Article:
25 August Weekly Update

Apple Harvest

Apple Harvest

We picked the apples this week!  Although apples in the south tend to get black splotches on them (at least the ones grown organically), the “he” part of “us” assures me that this always happened on the apples when he was growing up and people suffered no ill effects from eating them.  We tried one of the apples and haven’t died yet so maybe he’s right.  The apple was very tasty – tart with a little bit of sweetness mixed in.  Just how I like ‘em.

New box

New box

Garden View

Garden View

Removed bed space

Removed bed space

We were very busy in the garden this week filling up the two new boxes with soil (and mixing in coarse vermiculite) and then topping the boxes off with soil dug out from empty existing boxes.  We also removed the slicing tomato plants and some of the paste tomato plants (which is why there are so many green tomatoes in one picture).  Hopefully the green fruits will ripen on the counter.  We still have 8 paste tomato plants with quite a few green fruits in one box so we left them for now.  All in all, it was a weak tomato year around here.

One Day - Harvest

One Day – Harvest

We also removed the haricot vert plants from one of the long boxes.  They had been planted in mid-April and they were just “done” at this point of the year.  On Sunday morning, we canned 6 more pints of haricot vert and other green beans.  We also removed some of the cucumber vines that were part of the first round of cucumbers planted out in mid-April, so they lasted a good amount of time.  The Fall cucumbers are doing OK – they never seem to grow very well at this time of year when compared to Spring plantings, probably because pests and diseases are already around when the plants are young whereas Spring planted crops have fewer pest/disease problems early on so they thrive more.

One Day in August

One Day in August

Lettuces

Lettuces

Canned Haricot Vert & Green Beans

Canned Haricot Vert & Green Beans

Butter Beans - to be shelled

Butter Beans – to be shelled

Other pickings this week were:  sweet peppers, lots of Serranos, cucumbers, field peas, butter beans, a few tomatillos, and lettuce from the front porch experimental railing box.  We also got a handful of raspberries but, once again, ate them as we picked them so there’s no picture.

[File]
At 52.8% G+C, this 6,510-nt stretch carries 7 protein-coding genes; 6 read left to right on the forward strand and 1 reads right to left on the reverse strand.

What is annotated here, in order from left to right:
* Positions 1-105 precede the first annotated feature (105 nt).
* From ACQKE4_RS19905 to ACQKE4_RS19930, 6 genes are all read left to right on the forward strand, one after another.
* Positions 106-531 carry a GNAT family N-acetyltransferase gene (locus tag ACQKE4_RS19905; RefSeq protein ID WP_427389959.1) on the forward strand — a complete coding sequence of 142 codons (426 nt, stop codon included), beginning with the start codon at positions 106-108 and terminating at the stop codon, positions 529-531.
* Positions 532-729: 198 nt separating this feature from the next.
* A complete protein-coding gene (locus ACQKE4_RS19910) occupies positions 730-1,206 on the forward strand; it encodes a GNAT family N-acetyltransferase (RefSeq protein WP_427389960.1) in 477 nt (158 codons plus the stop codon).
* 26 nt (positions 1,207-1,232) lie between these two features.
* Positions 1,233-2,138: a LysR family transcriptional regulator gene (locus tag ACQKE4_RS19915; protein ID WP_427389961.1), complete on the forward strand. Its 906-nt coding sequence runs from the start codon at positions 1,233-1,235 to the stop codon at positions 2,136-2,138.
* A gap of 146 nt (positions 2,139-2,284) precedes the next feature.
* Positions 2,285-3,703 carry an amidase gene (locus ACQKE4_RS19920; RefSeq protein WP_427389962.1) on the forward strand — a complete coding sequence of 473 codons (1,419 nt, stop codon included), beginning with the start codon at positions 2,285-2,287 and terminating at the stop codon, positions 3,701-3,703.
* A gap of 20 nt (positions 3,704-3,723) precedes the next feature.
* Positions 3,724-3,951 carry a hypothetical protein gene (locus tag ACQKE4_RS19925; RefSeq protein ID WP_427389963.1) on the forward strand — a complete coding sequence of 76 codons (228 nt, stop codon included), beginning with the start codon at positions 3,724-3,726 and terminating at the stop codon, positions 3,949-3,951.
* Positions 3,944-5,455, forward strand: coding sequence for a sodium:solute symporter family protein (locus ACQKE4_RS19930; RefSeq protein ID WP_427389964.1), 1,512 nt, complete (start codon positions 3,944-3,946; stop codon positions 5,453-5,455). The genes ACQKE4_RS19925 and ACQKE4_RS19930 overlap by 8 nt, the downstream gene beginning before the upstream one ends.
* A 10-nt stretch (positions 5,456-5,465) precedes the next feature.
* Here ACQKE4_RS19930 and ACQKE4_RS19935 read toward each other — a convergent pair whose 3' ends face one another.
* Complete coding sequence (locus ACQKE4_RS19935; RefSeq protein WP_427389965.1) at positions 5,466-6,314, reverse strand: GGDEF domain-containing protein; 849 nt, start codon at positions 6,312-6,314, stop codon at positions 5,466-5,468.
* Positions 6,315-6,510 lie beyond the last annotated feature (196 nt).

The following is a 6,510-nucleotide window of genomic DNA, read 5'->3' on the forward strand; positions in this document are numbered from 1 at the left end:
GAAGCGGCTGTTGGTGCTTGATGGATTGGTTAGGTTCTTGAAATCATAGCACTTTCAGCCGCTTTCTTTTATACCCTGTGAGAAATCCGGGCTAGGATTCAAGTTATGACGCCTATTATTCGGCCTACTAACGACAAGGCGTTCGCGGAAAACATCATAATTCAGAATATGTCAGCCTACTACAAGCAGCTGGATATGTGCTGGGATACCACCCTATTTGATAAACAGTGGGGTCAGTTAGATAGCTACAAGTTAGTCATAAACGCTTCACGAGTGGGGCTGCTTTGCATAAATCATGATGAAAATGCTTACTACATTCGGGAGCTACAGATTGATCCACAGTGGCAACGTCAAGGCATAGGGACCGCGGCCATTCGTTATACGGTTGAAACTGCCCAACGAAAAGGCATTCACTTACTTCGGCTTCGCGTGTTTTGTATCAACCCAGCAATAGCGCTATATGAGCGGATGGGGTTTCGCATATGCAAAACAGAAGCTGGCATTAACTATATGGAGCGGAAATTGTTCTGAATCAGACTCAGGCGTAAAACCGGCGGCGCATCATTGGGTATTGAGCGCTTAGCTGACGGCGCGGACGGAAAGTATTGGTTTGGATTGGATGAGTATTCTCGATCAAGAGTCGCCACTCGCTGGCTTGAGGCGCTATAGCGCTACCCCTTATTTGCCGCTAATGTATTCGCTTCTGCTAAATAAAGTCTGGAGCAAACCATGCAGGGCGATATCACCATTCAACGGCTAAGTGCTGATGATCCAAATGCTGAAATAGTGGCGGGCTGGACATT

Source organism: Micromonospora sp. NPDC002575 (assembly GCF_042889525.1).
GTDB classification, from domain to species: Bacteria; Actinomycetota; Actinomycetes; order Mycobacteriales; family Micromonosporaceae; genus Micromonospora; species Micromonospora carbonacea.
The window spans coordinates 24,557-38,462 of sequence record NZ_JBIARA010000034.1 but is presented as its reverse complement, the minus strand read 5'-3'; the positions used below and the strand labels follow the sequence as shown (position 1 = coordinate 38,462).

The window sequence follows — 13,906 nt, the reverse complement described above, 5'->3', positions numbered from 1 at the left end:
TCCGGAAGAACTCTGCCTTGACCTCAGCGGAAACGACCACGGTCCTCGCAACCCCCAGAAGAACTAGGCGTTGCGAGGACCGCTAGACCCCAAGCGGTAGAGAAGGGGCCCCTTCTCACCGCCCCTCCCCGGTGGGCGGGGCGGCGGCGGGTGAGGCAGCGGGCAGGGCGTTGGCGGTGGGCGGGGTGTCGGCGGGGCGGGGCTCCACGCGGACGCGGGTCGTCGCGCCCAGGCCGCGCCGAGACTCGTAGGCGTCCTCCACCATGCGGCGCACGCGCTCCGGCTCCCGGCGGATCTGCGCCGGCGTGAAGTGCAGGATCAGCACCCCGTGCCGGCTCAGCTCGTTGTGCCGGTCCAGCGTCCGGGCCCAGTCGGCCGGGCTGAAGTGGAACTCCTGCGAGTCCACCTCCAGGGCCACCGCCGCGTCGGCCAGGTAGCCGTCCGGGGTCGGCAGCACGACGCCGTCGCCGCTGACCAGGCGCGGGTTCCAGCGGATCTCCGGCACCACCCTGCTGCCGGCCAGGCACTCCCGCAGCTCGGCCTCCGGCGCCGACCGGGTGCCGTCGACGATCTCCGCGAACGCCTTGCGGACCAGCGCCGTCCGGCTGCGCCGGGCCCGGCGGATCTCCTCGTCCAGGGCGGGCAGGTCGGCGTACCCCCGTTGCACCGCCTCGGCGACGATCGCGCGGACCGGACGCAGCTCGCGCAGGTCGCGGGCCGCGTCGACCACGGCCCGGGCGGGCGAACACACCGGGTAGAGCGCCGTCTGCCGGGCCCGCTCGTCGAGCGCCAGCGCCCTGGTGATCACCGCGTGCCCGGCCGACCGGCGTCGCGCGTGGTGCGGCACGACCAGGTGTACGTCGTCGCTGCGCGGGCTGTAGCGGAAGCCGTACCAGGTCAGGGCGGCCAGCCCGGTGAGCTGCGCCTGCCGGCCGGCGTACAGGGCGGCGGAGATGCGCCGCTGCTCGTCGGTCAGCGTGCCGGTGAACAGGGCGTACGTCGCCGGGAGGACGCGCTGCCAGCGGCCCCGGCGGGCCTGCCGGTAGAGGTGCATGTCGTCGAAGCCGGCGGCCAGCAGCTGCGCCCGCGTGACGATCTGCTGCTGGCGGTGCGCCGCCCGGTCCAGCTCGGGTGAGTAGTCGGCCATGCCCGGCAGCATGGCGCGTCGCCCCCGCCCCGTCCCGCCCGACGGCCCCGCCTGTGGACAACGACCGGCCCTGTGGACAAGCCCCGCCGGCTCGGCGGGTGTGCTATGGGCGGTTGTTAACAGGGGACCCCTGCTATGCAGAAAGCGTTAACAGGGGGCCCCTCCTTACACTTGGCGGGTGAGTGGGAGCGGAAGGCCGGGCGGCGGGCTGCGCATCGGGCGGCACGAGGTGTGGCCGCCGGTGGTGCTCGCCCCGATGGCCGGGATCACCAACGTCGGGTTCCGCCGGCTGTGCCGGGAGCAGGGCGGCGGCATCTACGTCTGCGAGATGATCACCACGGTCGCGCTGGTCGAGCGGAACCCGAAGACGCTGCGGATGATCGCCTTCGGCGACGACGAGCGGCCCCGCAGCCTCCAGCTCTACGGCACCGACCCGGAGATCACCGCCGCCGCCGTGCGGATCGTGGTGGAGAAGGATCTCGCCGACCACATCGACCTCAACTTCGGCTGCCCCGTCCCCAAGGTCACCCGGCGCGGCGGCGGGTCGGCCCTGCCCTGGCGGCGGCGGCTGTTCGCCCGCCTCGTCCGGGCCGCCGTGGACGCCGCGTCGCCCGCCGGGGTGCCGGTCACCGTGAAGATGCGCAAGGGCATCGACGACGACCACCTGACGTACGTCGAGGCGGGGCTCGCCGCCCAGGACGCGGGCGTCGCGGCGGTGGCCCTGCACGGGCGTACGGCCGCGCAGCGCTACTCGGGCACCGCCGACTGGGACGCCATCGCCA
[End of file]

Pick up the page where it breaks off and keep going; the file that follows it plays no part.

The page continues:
Bounty

Bounty

Mid-week, we seeded 4 types of head lettuce in an existing box that won’t be removed this Fall and in one of the new boxes, we seeded radishes, hakurei turnips, beets, and carrots.  By Saturday, all but the carrots had already come up.  (Carrots tend to take several days longer to germinate than many Fall plants).  On Saturday, we transplanted out our Fall starts that had been hardening off for a few days: broccoli, cauliflower, red and green cabbage, kale, and mustard.  For some reason, our starts really don’t look all that healthy this season so if they’re not looking a whole lot better by next weekend, I may decide to purchase some starts to increase our chances of getting a harvest.  Later today, we’ll directly sow some more kale and mustard since we didn’t get the number of plants we had tried for.

Early in the week we got quite a bit of rain one day and it caused one of the watermelons to split.  The next day, I noticed that a different watermelon had started rotting so the compost pile ended up with two of our watermelons.  We’re not having a great melon year again this year…  At least the field pea and butter bean gods are smiling down upon us 🙂

Watermelon wrapped in Mesh

Watermelon wrapped in Mesh

Wall of Field Pea Vines

Wall of Field Pea Vines

Thai Hot Peppers

Thai Hot Peppers

Tabasco Peppers waiting to change color

Tabasco Peppers waiting to change color

Sweet Potato Vines Running

Sweet Potato Vines Running

Fall Cucumber Plants

Fall Cucumber Plants

Butternut Squash on the Vine

Butternut Squash on the Vine

30+ Foot Butternut Vines coming over the wall

30+ Foot Butternut Vines coming over the wall

Butter Beans in bloom

Butter Beans in bloom

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3 Responses to “25 August Weekly Update”

  1. Jeff Says:

    You have a fantastic garden and I have been very grateful that I found your site. You have some fantastic ideas, I have tried a couple of them and been very pleased. I am in Lexington, KY, and my watermelon did not get very big but were very tasty. No luck on the other melons though. I am curious about your lettuce experiment as I am thinking of trying it next year. What kind of lettuces did you use? Are they leaf lettuces or any head lettuces? Is the area that you are using completely in the shade or does it get some sun? Thanks for all the wonderful updates. Looking forward to more!!!

    • foodgardenkitchen Says:

      Thanks for stopping by! The lettuce experiment consisted of starting heat resistant loose head and leaf types in porch boxes in the basement under lights. I let the porch boxes “cool down” in the basement for a week before seeding the lettuce so that the soil temperature would be low enough for the lettuce to germinate. Once the seedlings were about 2 inches high, I moved them out of the basement to the railing on our front porch. The front porch faces northeast, but mainly north. The side of the porch I put the boxes on gets some morning sun but the rest of the day it does not get any direct sun.

      I tried 2 types of heat resistant lettuce (at least the packaging said they are heat resistant) – Slobolt and Buttercrunch – and also a salad blend of leaf lettuces. The Slobolt had the most success by far and for the second round, I only started a box of Slobolt in the basement. It’s now growing out on the front porch.

      Hope the info helps you and good luck!

  2. Stoney Acres Says:

    A beautiful harvest and garden!!

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